“Further Reading,” one of the two sections following “Iqbal’s Legacy,” is much more than simply a list of sources. For one, Mir rewards the ardent reader with a narrativization of materials worth considering for further study of the topic. Furthermore, he articulates various projects that would be ideal for interested scholars to carry out, particularly in terms of the gaps in the preexisting scholarship on Iqbal and his work. On another note, this section mainly features works written in English as sources for further reading. Given that scholars with other linguistic capabilities may consult this work, it could have been useful to include, within this section or even a separate section, key primary and secondary sources in other languages. While a few such works are cited, the majority is not included. It is also unclear which sources the author has used in writing this work, given limited citations. This may have been due to the scope and nature of an introductory text.

The final section of the work is devoted to a useful index. When a word is indexed that may be unfamiliar to non-specialist readers, a definition is provided in an adjacent position. Examples include “bikhudi (selflessness)” and “ijtihad (independent legal reasoning).” Another strong point about the index is that, in relation to a given term that a reader may look up, related terms are provided where relevant. For example, when one looks up “finality of prophethood” in the index, relevant page numbers are given (45, 90, 93, 109), along with the following note: “see also Muhammad.”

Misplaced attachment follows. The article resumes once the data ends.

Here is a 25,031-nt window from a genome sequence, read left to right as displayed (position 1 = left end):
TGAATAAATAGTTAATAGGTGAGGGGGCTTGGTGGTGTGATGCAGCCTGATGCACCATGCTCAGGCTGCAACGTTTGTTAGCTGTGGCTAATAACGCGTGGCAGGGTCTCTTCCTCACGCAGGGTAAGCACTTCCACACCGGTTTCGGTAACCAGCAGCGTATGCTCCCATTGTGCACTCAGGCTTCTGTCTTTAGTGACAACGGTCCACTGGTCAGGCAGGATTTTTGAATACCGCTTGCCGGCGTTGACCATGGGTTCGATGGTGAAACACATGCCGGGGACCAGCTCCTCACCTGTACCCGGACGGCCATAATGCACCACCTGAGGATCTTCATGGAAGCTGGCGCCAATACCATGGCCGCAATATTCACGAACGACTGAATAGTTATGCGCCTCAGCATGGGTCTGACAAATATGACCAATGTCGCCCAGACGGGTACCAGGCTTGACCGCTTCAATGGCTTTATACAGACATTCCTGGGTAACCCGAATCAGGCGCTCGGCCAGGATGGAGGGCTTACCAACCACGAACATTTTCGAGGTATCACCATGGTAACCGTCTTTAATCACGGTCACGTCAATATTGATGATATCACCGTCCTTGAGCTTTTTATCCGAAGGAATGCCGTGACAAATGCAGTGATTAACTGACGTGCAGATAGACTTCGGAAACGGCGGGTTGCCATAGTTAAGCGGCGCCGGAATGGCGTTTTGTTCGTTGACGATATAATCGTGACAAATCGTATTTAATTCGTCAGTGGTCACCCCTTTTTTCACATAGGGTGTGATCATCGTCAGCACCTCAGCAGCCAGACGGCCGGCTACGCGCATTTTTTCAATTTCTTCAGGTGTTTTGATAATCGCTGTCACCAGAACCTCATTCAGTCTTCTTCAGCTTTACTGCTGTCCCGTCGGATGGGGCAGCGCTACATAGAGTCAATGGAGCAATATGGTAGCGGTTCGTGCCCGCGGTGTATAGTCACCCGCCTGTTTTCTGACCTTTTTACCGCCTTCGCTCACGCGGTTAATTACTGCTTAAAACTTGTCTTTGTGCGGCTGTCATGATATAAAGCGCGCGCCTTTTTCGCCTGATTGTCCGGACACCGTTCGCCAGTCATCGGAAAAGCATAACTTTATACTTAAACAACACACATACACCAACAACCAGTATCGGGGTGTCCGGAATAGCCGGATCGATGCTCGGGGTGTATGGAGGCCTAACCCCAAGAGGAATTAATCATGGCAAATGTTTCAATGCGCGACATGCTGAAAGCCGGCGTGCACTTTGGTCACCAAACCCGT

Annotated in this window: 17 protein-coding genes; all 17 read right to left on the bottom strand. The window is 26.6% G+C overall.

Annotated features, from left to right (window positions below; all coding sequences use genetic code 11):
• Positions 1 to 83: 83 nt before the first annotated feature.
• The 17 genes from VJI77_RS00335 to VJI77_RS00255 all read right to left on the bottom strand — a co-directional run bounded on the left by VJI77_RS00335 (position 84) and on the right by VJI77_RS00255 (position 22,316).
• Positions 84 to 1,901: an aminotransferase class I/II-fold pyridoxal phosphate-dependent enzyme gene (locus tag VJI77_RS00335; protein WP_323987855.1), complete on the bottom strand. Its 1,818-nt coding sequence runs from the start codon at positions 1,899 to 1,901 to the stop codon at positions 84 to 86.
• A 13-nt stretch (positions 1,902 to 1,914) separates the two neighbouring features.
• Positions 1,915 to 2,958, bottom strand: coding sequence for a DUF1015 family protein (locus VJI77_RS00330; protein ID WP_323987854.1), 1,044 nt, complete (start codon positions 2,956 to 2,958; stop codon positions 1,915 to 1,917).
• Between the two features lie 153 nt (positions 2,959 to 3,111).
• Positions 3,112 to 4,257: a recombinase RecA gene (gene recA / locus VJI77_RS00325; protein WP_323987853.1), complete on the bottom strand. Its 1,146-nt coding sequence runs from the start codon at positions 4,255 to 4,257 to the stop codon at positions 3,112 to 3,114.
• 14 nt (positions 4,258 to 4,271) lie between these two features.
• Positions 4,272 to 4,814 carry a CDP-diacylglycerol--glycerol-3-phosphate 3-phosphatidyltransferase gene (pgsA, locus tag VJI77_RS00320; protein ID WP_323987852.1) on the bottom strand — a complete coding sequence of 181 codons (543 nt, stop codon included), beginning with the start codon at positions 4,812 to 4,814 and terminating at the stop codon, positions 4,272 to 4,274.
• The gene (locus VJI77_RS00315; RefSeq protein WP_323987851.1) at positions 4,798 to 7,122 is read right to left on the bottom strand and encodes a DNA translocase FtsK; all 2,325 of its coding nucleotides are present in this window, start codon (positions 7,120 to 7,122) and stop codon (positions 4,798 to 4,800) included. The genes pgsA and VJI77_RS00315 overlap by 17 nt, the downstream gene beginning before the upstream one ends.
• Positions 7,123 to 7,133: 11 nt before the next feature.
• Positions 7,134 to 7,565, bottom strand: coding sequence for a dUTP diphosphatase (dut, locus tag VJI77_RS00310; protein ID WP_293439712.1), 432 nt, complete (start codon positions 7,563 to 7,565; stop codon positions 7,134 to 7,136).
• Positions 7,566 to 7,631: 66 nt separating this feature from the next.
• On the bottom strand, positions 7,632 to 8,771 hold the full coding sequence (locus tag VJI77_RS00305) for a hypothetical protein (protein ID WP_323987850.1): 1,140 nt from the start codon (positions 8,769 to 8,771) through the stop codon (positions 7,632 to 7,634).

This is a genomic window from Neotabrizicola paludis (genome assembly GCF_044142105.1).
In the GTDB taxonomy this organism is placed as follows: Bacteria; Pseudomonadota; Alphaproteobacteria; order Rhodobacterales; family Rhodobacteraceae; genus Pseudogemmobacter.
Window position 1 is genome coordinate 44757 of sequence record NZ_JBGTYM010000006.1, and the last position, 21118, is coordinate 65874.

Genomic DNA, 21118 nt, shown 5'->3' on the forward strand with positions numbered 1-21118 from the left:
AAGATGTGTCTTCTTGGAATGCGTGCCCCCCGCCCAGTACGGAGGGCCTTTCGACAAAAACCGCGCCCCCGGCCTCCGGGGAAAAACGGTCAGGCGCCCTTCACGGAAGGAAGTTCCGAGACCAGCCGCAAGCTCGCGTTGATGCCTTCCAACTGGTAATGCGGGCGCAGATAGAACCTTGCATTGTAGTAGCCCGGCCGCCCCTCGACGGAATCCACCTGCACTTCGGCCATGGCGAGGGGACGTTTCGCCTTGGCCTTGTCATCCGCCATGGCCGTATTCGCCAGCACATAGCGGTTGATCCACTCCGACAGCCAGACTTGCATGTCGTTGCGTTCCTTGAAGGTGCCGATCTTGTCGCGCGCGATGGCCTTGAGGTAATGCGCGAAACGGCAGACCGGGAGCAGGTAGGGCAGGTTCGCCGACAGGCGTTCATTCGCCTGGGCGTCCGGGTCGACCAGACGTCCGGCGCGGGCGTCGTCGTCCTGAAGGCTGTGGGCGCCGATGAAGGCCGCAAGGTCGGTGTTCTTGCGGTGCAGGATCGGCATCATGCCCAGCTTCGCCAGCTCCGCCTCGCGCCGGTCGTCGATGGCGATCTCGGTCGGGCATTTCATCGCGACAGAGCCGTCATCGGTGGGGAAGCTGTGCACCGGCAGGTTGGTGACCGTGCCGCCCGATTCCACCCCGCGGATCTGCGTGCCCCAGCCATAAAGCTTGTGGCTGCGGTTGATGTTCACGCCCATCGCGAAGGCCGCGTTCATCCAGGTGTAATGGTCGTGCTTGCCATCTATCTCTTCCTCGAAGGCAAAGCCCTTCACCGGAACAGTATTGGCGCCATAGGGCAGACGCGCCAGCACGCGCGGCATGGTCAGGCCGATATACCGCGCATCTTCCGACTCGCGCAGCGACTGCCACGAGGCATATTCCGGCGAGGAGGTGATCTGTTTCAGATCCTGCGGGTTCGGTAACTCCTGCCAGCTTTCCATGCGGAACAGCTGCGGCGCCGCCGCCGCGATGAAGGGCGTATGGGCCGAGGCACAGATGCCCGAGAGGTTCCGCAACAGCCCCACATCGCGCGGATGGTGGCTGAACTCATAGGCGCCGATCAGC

More broadly, Iqbal belongs to a series titled Makers of Islamic Civilization, which has been developed under the auspices of the Oxford Centre for Islamic Studies and, according to a brief description preceding the work, “provides an introduction to outstanding figures in the history of Islamic civilization.” Other individuals covered in this series, as seen through the titles, include Ibn Battuta, Rumi, Said Nursi, Sibawayhi, Sinan, Tabari, and Umar. In reading this work, in relation to the series to which it belongs and the aforementioned series description, several questions emerge: How were such outstanding figures chosen for inclusion in this series? What are their (shared) characteristics? What does it mean to be a maker of Islamic civilization? What does Islamic civilization mean in this context? While approaching the text through these questions may not appeal to all readers seeking to gain an introduction into Iqbal’s life, works, and times, addressing them more explicitly would have provided the opportunity for interested readers to understand details in relation to broader scholarly concerns, thus widening the appeal of the work.

In sum, Iqbal successfully introduces his life, work, and thought to all audiences. It deftly condenses Iqbal’s extensive corpus and ideas into a work consisting of less than 200 pages, making it a highly accessible and valuable work for readers at various levels. Academic libraries with collections in religion, philosophy, and related fields will find it—and perhaps the series to which the book belongs more broadly—to be an extremely worthy addition.

Sabahat F. Adil
University of Colorado at Boulder